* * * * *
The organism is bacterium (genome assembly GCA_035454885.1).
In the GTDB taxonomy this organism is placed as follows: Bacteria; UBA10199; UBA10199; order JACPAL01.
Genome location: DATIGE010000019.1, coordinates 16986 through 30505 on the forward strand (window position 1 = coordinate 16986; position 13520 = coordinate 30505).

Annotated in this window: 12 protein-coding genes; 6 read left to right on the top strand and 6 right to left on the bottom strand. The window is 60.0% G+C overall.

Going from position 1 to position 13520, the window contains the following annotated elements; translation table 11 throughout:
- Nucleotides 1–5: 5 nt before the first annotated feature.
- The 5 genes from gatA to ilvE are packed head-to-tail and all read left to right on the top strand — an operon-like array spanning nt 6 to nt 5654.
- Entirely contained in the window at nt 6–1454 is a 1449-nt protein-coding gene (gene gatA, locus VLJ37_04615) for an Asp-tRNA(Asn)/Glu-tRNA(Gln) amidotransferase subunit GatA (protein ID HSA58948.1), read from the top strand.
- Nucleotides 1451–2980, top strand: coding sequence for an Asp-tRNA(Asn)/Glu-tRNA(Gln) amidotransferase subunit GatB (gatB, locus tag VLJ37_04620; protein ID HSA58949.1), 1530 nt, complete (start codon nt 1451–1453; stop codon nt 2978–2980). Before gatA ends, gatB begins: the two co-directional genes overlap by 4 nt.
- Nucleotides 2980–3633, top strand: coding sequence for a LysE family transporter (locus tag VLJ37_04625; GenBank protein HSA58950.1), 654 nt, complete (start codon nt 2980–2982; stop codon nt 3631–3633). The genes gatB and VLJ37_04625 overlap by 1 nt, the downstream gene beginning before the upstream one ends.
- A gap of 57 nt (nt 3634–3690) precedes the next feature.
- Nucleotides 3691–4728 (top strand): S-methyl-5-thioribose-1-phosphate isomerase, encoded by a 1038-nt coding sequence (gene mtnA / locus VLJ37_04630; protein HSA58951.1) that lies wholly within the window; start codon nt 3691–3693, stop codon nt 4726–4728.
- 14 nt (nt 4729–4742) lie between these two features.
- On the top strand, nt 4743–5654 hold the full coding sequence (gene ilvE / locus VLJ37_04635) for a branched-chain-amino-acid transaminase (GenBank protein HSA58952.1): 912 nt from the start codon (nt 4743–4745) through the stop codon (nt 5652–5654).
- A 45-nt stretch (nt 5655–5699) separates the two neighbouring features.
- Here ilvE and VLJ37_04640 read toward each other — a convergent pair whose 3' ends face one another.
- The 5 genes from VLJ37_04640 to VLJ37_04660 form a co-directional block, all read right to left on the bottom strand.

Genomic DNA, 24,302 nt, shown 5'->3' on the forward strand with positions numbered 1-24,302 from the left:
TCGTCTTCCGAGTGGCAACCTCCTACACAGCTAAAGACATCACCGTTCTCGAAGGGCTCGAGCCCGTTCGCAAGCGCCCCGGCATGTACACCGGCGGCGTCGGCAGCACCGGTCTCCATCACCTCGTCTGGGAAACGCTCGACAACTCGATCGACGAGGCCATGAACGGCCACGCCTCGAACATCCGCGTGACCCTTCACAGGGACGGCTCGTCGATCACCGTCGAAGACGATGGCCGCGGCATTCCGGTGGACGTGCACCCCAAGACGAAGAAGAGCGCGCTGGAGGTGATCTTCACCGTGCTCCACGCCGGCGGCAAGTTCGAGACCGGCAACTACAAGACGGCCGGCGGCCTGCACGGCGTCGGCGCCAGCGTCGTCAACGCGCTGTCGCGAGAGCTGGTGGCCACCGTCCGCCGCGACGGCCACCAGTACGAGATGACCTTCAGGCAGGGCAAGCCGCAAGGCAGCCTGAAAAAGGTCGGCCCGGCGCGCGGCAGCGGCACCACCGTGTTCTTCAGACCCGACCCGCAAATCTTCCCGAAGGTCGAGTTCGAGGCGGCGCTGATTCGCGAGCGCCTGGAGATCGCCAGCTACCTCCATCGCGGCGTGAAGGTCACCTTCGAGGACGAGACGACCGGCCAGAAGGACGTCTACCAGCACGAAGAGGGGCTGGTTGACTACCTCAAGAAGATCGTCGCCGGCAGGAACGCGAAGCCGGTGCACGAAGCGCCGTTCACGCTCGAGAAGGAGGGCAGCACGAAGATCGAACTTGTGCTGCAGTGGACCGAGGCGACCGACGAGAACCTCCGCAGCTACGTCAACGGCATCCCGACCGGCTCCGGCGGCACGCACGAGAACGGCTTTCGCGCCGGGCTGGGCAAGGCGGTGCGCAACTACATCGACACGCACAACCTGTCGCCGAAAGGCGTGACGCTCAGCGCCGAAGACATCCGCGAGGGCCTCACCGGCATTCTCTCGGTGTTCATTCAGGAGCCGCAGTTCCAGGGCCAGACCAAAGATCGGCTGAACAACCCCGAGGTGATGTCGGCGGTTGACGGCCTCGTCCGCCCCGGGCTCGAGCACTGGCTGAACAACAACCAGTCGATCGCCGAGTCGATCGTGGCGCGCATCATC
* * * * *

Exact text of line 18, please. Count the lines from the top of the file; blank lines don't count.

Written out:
Genomic DNA, 24,302 nt, shown 5'->3' on the forward strand with positions numbered 1-24,302 from the left: